On July 4, 1776, members of the Second Continental Congress met in Philadelphia to adopt the final draft of the Declaration of Independence, proclaiming American sovereignty from Great Britain.
With the stroke of a pen, and a mighty resolve, the framework was built for a Constitutional Republic that would bring hope to oppressed people around the world. This was a nation where people could live without fear of reprisal for dissent and find peace and prosperity.
As Americans celebrate their 241st Independence Day Tuesday, here are some fascinating facts to consider:
• No one who signed the Declaration was born in the United States, which did not exist until after it was signed! All but eight signers were born in colonies that would become the first settlements.
• Only two people actually signed the Declaration on July 4, 1776: Charles Thomson as secretary of the Second Continental Congress and John Hancock as president.
• Robert Livingston, one of the members of the committee that wrote the Declaration, never signed it. He believed that it was too soon to declare independence.
• Nine of the signers of the Declaration died before the American Revolution ended in 1783.
• The oldest signer was Benjamin Franklin, who was 70. The two youngest signers were from South Carolina: Thomas Lynch, Jr., and Edward Rutledge, who were both 26. Most of the other signers were in their 40s and 50s.
• There are a few handwritten words that say, “original Declaration of Independence/dated 4th July 1776” on the back of the document. No one knows who wrote this, but historians believe the text was added as a label when the Declaration was rolled up for storage.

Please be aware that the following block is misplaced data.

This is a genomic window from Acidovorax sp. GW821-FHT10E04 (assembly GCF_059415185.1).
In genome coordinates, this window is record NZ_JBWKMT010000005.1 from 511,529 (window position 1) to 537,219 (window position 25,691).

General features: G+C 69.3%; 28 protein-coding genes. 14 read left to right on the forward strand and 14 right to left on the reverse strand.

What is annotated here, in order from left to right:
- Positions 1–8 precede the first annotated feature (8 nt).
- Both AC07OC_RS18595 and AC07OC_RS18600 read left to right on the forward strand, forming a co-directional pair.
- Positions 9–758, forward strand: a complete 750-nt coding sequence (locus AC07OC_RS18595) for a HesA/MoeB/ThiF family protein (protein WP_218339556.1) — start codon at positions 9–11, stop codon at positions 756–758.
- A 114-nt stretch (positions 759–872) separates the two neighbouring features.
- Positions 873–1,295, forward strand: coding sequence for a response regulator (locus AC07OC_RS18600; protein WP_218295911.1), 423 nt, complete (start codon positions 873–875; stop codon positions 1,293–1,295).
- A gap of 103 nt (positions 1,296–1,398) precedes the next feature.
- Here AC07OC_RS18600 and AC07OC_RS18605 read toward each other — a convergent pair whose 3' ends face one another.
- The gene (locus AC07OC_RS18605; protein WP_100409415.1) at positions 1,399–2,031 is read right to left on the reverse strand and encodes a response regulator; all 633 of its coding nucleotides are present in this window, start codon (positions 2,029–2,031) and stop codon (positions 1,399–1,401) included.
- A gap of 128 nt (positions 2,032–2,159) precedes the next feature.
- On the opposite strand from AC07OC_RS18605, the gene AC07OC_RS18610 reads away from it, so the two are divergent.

• Once the Declaration had been written and signed, printer John Dunlap was asked to make about 200 copies to be distributed throughout the colonies. Today, there are 26 “Dunlap Broadsides” still known to have survived. These documents are extremely rare and valuable; one sold for over $8 million in 2000.
• Thomas Jefferson, who authored the original draft of the Declaration, was unhappy about some of the edits that were made. Although he was a slave owner himself, Jefferson had included language condemning British promotion of the slave trade. This criticism was removed despite his objections.
• Jefferson changed the wording of the Declaration from “the pursuit of property” to “the pursuit of happiness.”
• On Dec. 13, 1952, the Declaration (along with the U.S. Constitution and Bill of Rights) was formally delivered to the National Archives in Washington, D.C., where they have remained. However, the copy of the Declaration housed in the Archives is not the original draft approved on July 4, 1776. Instead, it is a formal copy that was probably made by Timothy Matlack, as assistant to the Secretary of Congress, and signed on Aug. 2, 1776.
• Jefferson and John Adams both died on July 4, 1826, the 50th anniversary of the vote to approve the Declaration. James Monroe, the fifth president, died five years later, on July 4, 1831.
• The only signer of the Declaration to survive beyond the 50th anniversary of the signing was Charles Carroll of Maryland. He died in 1832 at the age of 95.
• A fictional story written in the 1840s suggested that the Liberty Bell in Philadelphia was rung after the Declaration was signed. However, historians doubt this happened because the steeple that housed the bell was in very bad condition at the time and the bell was unstable.
• Although Aug. 2, 1776, was the date of the official signing ceremony for the Declaration, these people signed at later dates: Elbridge Gerry, Oliver Wolcott, Lewis Morris, Thomas McKean and Matthew Thornton.
• Calvin Coolidge, the 30th president, was born on the fourth of July in 1872.
• There are a number of places nationwide with "liberty" in their name. The most populous town is Liberty in Missouri (29,149). Iowa has more of these places than any other state: Libertyville, New Liberty, North Liberty and West Liberty. Eleven places have "independence" in their name. The most populous of these is Independence, Mo., with 116,830 residents.
However you spend the Fourth, be safe and take a few moments to remember the rich heritage of the U.S. — a nation created with the blood, sweat and toil of men and women who were willing to risk everything for the chance to escape tyranny and live the American dream.